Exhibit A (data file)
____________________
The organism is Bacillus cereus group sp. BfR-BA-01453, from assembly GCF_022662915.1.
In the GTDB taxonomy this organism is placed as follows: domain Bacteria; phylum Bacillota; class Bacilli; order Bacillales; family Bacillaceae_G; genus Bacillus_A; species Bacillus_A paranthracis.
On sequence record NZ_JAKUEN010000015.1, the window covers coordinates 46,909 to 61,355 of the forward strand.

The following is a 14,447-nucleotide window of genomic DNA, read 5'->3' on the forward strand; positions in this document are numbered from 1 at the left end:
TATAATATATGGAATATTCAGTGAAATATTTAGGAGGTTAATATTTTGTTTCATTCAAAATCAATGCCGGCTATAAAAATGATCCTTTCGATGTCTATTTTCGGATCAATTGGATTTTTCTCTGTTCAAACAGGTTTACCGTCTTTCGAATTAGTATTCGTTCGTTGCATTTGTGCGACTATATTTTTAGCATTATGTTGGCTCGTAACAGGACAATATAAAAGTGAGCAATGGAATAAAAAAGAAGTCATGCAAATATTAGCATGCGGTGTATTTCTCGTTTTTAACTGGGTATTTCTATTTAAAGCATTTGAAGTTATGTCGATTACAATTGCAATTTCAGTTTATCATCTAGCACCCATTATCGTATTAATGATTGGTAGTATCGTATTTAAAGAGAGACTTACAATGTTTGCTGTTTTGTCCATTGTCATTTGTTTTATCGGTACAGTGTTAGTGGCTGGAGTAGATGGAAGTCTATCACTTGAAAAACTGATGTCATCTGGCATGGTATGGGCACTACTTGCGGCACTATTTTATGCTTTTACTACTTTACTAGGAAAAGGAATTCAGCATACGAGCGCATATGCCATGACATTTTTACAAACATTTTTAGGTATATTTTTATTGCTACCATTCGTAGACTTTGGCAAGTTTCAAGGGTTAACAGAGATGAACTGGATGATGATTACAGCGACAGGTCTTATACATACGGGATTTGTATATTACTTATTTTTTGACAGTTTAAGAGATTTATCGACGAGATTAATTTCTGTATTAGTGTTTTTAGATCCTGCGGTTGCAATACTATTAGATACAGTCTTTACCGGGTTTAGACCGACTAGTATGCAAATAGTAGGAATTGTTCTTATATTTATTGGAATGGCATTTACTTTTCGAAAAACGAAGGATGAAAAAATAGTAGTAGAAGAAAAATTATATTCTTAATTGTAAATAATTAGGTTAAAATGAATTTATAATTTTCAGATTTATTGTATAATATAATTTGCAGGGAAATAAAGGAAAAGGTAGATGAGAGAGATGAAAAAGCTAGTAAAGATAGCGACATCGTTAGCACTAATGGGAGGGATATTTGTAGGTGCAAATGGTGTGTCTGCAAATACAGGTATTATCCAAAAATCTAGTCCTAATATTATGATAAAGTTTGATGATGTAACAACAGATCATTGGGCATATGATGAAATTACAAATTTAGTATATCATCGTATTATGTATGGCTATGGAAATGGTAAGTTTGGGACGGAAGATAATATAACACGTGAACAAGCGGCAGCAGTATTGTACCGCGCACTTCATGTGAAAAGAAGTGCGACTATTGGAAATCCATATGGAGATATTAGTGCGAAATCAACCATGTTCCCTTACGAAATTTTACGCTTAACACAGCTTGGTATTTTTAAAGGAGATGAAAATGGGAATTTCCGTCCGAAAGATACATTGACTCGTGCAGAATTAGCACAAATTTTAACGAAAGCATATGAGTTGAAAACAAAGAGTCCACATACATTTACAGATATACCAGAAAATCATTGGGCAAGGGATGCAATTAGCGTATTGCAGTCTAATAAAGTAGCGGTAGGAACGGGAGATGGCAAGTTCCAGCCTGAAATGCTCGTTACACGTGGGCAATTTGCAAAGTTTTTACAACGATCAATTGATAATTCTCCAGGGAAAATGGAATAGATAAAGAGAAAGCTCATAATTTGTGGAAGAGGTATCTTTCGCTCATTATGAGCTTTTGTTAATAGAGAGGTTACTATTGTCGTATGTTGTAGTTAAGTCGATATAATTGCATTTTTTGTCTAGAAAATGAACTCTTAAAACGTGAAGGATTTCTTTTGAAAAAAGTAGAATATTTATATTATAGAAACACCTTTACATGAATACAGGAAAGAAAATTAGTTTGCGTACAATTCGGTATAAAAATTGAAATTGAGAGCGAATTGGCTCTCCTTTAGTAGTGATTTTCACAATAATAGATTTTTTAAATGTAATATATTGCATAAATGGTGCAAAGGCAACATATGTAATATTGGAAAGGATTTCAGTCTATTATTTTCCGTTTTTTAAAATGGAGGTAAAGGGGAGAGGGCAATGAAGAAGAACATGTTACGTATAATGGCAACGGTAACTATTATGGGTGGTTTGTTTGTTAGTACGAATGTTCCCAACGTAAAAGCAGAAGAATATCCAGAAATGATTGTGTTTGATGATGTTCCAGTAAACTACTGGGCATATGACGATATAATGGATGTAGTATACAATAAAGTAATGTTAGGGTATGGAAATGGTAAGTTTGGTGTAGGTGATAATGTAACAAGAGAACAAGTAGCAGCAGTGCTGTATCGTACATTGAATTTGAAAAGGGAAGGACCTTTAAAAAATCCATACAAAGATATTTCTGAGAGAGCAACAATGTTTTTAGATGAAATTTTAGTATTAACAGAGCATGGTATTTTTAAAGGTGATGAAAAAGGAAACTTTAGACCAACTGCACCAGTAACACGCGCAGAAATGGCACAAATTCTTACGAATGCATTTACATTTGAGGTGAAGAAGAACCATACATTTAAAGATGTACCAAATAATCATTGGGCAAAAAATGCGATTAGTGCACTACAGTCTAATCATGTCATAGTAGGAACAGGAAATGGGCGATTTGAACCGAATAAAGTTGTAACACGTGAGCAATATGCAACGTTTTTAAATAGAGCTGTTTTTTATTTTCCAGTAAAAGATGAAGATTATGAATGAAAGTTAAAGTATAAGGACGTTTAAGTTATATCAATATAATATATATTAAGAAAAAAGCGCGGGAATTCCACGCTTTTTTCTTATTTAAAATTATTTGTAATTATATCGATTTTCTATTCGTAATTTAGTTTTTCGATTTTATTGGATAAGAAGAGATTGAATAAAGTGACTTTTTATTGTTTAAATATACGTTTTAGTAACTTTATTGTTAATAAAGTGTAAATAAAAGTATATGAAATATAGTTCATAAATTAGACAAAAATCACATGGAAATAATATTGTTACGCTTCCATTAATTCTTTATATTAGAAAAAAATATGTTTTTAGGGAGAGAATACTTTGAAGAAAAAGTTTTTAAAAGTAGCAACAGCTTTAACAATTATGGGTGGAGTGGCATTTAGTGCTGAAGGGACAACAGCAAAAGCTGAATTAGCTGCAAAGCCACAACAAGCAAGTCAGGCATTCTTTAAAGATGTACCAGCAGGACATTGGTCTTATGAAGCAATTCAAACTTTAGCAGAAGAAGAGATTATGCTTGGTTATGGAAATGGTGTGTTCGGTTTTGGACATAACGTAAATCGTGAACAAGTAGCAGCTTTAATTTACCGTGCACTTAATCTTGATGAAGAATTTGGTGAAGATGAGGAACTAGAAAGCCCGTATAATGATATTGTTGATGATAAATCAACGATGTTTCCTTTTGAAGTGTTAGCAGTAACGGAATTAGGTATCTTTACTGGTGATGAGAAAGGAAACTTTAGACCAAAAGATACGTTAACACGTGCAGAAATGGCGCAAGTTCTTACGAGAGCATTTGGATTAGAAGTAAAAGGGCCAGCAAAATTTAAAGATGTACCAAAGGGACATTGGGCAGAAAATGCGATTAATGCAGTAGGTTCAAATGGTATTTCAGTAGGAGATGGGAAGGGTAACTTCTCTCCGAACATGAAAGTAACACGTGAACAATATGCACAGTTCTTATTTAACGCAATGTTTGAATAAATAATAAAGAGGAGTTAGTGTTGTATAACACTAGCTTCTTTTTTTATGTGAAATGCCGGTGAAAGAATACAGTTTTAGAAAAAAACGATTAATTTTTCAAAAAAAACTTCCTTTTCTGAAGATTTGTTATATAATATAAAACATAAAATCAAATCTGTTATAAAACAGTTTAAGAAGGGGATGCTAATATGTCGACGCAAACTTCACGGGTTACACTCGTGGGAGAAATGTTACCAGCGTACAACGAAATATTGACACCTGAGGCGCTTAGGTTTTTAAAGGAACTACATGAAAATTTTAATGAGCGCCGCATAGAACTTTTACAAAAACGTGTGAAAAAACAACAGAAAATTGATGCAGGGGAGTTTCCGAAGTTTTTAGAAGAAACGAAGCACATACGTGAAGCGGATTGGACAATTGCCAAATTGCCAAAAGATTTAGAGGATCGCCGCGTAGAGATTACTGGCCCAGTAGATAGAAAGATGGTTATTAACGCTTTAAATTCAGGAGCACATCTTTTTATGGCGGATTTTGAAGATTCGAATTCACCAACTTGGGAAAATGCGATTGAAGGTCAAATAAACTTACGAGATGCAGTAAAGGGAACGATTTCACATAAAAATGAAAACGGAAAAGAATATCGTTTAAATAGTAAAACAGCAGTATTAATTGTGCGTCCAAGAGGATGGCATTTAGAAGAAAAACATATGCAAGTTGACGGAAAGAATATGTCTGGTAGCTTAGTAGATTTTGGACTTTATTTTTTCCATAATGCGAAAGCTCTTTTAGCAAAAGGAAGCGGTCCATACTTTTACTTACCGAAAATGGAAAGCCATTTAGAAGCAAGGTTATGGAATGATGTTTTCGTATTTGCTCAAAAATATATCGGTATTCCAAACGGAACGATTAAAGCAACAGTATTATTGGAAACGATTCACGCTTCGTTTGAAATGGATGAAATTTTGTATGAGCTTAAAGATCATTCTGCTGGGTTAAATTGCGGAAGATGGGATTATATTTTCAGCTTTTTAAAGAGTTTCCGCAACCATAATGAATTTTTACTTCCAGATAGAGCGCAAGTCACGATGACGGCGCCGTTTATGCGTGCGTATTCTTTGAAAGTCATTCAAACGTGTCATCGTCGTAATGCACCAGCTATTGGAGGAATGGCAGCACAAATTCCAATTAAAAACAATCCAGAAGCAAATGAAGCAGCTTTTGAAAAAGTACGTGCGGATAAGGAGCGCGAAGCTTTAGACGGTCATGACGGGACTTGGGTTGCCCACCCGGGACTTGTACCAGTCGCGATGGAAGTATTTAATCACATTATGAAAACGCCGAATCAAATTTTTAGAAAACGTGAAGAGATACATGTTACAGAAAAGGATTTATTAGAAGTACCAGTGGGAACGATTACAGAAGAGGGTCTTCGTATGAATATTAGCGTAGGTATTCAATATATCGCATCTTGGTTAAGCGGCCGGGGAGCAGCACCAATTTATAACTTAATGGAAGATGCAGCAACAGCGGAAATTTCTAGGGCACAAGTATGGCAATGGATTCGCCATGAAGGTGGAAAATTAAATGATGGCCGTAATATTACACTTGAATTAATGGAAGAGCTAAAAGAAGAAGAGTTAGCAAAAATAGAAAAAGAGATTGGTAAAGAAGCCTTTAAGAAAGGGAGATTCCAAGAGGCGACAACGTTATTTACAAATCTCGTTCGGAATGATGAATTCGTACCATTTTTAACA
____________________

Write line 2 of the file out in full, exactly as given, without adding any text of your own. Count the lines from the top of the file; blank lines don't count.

In the GTDB taxonomy this organism is placed as follows: domain Bacteria; phylum Bacillota; class Bacilli; order Bacillales; family Bacillaceae_G; genus Bacillus_A; species Bacillus_A paranthracis.